The far right gets respectable

A note from the editor

Jo Lateu

Time to retoxify the far right

Nearly 20 years ago, I moved to Vienna. The city, on the fringes of ‘Western Europe’, had suddenly found itself dealing with an influx of refugees from the civil war raging in nearby Yugoslavia. On my arrival in the Austrian capital, I had to go to the local police station to register. I – a white, English, 20 year old on a work visa – was graciously led by the police officer past queues of tired and confused asylum seekers. What shocked me even more was the swastikas daubed on Vienna’s walls, and the fact that Austrians would come up to me – a foreigner – in the street and moan about the Yugoslavs and how they were taking the locals’ jobs.

Fast forward two decades, and, as K Biswas and Rowenna Davis report in this issue, the situation has worsened. What was once the domain of the far reaches of rightwing politics – racism, Islamophobia, homophobia and the obsessive fear and hatred of ‘the other’ – has edged into the mainstream, almost under our noses. By taking advantage of the current economic climate and people’s genuine concerns about their jobs and security, extremist parties have managed to ‘detoxify’ their image and gain popular support across Europe and beyond. So this month’s magazine is a call to ‘retoxify the far right’ and to reclaim the political ground we have lost.

Jean Kayigamba fled his own war-torn home country – Rwanda – a decade ago. His return is an emotional journey of hope and renewal.

And elsewhere this month we tackle a topical question which has divided the environmental movement: is nuclear energy necessary for a carbon- free future?

Jo Lateu for the New Internationalist co-operative.

The big story

A candlelit vigil in opposition to Barbara Rosenkranz, presidential candidate in 2010 for Austria’s far-right Freedom Party. Leonhard Foeger / Reuters

A candlelit vigil in opposition to Barbara Rosenkranz, presidential candidate in 2010 for Austria’s far-right Freedom Party.

Leonhard Foeger / Reuters

Eyes to the far right

Extremists have been making inroads across Europe with a sanitized version of some very dirty politics. K Biswas looks into the heart of the beast.

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Jean and Patrick arrive at Kigali International airport. They are accompanied by Jean’s sister Martha.

Holidays in Rwanda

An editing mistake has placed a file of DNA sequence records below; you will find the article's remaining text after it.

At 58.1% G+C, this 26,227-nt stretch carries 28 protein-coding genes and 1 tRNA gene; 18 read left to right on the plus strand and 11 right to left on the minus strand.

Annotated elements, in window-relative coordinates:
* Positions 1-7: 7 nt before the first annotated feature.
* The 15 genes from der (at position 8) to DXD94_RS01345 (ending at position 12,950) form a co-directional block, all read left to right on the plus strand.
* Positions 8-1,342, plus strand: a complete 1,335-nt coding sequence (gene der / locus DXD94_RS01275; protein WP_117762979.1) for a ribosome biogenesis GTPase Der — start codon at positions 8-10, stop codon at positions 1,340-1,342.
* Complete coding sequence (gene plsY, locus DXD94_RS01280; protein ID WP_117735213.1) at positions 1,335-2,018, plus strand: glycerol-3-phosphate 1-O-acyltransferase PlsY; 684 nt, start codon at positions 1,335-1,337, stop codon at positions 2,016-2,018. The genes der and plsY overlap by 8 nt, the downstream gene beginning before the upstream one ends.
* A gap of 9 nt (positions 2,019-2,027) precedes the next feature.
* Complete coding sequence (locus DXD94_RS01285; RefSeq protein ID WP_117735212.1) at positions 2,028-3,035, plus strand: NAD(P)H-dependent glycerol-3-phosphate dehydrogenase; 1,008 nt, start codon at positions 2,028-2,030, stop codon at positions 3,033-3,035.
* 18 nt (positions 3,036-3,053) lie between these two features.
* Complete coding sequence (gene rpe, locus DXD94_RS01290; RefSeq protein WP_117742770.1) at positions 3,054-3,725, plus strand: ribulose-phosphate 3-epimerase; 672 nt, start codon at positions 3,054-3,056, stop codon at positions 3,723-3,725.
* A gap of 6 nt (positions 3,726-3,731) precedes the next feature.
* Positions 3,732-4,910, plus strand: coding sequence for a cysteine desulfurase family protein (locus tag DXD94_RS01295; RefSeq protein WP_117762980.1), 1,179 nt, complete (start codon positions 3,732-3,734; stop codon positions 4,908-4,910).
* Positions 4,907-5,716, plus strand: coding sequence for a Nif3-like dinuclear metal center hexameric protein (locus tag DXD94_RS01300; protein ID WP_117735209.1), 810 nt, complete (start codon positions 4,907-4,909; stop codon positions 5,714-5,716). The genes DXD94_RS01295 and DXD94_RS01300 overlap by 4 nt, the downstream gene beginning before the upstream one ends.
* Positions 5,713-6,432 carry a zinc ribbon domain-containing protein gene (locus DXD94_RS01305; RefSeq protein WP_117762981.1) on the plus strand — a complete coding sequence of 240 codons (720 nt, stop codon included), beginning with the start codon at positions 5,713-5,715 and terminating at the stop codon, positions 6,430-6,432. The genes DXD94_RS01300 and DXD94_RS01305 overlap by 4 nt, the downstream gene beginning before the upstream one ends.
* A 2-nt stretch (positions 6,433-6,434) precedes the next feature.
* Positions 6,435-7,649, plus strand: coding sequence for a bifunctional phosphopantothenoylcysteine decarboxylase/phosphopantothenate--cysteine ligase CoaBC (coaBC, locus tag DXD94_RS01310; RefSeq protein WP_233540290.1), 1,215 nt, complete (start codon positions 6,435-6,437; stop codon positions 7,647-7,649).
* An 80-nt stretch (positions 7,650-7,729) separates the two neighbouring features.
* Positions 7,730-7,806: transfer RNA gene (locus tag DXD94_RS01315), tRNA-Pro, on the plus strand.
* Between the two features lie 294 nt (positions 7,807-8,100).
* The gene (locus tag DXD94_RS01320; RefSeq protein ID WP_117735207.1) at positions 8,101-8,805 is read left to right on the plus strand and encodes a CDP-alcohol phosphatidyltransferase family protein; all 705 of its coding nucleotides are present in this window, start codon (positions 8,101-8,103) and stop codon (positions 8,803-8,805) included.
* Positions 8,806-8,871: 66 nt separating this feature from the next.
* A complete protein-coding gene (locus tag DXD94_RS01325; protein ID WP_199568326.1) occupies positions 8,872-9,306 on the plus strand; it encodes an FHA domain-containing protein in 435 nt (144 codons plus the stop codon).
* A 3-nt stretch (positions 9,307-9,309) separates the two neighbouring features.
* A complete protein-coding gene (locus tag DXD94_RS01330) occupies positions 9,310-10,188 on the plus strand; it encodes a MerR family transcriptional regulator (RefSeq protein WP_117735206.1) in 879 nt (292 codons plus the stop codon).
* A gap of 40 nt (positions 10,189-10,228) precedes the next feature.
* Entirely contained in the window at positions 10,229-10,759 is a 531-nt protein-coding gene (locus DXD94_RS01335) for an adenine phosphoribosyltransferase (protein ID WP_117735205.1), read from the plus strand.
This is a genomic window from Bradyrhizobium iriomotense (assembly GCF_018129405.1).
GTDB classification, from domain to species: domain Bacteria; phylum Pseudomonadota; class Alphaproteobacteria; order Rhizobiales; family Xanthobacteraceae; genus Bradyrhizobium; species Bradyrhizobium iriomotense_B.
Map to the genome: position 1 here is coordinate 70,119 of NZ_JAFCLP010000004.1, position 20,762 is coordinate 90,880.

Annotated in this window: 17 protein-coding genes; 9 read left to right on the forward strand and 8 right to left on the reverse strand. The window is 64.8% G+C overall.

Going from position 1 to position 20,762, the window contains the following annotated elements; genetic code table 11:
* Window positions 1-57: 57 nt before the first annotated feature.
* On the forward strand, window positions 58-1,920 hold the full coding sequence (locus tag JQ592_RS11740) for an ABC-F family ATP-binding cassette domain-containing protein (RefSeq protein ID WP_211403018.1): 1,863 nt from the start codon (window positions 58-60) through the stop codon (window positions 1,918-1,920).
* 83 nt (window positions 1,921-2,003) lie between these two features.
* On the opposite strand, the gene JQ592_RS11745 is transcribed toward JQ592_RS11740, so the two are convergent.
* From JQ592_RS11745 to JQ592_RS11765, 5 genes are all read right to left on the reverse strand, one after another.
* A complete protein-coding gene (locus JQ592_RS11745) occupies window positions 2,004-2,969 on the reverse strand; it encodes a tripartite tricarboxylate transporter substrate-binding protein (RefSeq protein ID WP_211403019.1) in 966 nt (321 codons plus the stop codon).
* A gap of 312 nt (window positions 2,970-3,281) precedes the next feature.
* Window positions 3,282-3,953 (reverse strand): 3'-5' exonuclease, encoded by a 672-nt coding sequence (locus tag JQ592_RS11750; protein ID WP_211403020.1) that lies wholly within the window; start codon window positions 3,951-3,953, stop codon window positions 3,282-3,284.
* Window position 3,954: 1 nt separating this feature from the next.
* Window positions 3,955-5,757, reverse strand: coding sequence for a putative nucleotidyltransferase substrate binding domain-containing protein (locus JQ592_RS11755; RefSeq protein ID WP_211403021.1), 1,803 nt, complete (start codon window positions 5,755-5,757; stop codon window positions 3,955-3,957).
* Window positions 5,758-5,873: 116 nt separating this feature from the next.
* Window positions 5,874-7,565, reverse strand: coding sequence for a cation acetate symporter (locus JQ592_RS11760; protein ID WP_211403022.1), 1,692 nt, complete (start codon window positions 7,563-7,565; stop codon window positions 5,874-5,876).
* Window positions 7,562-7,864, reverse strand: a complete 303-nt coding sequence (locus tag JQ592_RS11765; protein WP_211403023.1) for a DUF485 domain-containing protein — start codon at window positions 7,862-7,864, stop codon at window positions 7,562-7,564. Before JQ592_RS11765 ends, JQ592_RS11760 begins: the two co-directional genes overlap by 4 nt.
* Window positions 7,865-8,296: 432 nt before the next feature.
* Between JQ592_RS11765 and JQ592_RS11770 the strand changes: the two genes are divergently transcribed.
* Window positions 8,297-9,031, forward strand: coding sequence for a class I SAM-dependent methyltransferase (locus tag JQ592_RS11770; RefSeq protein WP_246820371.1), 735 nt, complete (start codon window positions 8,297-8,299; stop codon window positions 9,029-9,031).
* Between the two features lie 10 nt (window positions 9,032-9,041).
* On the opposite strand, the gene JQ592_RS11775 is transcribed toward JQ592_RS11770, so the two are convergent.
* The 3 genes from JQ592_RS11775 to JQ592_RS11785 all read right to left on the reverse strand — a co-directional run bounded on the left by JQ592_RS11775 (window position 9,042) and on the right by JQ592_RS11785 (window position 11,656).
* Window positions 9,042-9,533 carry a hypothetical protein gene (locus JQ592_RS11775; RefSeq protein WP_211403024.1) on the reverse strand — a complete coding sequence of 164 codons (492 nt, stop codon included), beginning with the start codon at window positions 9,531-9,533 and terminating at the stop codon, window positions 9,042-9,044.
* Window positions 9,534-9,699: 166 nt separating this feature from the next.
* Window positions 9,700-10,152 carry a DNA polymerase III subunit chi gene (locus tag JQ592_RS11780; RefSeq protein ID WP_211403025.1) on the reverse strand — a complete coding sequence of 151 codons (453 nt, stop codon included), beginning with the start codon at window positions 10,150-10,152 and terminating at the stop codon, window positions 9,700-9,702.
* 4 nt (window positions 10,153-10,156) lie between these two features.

Ten years after fleeing his home country, Jean Kayigamba makes an emotional return.

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Tea and paranoia Brian Snyder / Reuters

Tea and paranoia

Politicians in the US and Australia play the anti-immigration card.

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Anarchism: the A word Ben Rubin, Emma Goldman/Celebrate People's History, 2002, courtesy of

Anarchism: the A word

Uri Gordon offers insight into what anarchism – a word bandied about carelessly by the press – really means.

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Camioneta, a public bus in Guatemala City.

Driving gangs off Guatemala's buses

A new public transport system is designed to halt the terrorizing of drivers and their passengers, but residents fear the state is powerless against criminal gangs.

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Carry on regardless: China is pushing ahead with its nuclear power programme, with 13 reactors in operation and 35 more, including this one in southeast Fujian province, under construction.Zhang bin fj / AP / Press Association Images

Is nuclear power necessary for a carbon-free future?

Environmentalists Chris Goodall and Jose Etcheverry argue for and against - plus your chance to join the debate.

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Palm trees in the snow Alex Habermehl; (Bill O'Reilly); Eccentric Scholar (palm trees) both under a CC Licence.

Palm trees in the snow

There are no palm trees in Wisconsin – but there’s a red-faced newsreader at Fox News.

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Is animal testing necessary to advance medical research?

Is animal testing necessary to advance medical research?

Pro-testing activist Laurie Pycroft and Helen Marston, who heads an organization that campaigns against the use of animals, focus on the key issues. Join the debate!

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A stitch in time saves... Illustration: Sarah John

A stitch in time saves...

Maria Golia’s tailor has the currency markets stitched up.

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Family ties: Bashar and Maher al-Assad.Str Old/Reuters

The al-Assad family

Syria’s ruling al-Assad family.

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Churchgoers walk through the ruins of Notre Dame Cathedral in Port-au-Prince on the first anniversary of the 2010 earthquakeJacob Kushner


A profile of the troubled Caribbean nation.

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Banks and robbers

Banks and robbers

New Internationalist columnist Anna Chen asks whether we should care about a few smashed (but fully insured) plate-glass windows.

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Ben Okri Alma Robinson / / Alma Robinson / EMPICS Entertainment

Ben Okri

The award-winning Nigerian poet and novelist tells Rowenna Davis why now is the time for new dreams.

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Film, Book & Music Reviews

Just Do It: a film on climate activism

Just Do It: a film on climate activism

Sylvia Rowley catches up with exceptional filmmaker Emily James.

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